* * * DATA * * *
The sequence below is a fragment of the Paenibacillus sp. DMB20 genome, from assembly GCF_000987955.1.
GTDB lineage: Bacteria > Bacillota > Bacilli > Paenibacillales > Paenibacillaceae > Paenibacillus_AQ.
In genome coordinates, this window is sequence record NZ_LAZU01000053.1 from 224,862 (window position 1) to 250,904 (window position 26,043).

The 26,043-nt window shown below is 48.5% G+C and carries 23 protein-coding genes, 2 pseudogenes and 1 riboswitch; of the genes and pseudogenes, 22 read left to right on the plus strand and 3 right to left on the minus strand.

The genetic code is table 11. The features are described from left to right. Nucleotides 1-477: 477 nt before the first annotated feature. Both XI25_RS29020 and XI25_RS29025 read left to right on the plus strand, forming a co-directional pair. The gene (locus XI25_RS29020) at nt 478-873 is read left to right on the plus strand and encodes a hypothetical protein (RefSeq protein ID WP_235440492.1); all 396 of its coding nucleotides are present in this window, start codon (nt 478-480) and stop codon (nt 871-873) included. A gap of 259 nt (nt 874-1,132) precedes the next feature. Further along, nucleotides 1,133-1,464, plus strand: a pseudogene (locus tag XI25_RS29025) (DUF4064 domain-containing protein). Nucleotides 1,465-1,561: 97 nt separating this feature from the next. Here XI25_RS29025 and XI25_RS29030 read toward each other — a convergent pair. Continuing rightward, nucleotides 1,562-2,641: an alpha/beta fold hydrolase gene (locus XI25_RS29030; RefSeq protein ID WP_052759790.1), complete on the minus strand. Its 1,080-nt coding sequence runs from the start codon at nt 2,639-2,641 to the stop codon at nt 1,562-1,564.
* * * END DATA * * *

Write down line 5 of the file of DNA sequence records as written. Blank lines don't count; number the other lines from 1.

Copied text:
The genetic code is table 11. The features are described from left to right. Nucleotides 1-477: 477 nt before the first annotated feature. Both XI25_RS29020 and XI25_RS29025 read left to right on the plus strand, forming a co-directional pair. The gene (locus XI25_RS29020) at nt 478-873 is read left to right on the plus strand and encodes a hypothetical protein (RefSeq protein ID WP_235440492.1); all 396 of its coding nucleotides are present in this window, start codon (nt 478-480) and stop codon (nt 871-873) included. A gap of 259 nt (nt 874-1,132) precedes the next feature. Further along, nucleotides 1,133-1,464, plus strand: a pseudogene (locus tag XI25_RS29025) (DUF4064 domain-containing protein). Nucleotides 1,465-1,561: 97 nt separating this feature from the next. Here XI25_RS29025 and XI25_RS29030 read toward each other — a convergent pair. Continuing rightward, nucleotides 1,562-2,641: an alpha/beta fold hydrolase gene (locus XI25_RS29030; RefSeq protein ID WP_052759790.1), complete on the minus strand. Its 1,080-nt coding sequence runs from the start codon at nt 2,639-2,641 to the stop codon at nt 1,562-1,564.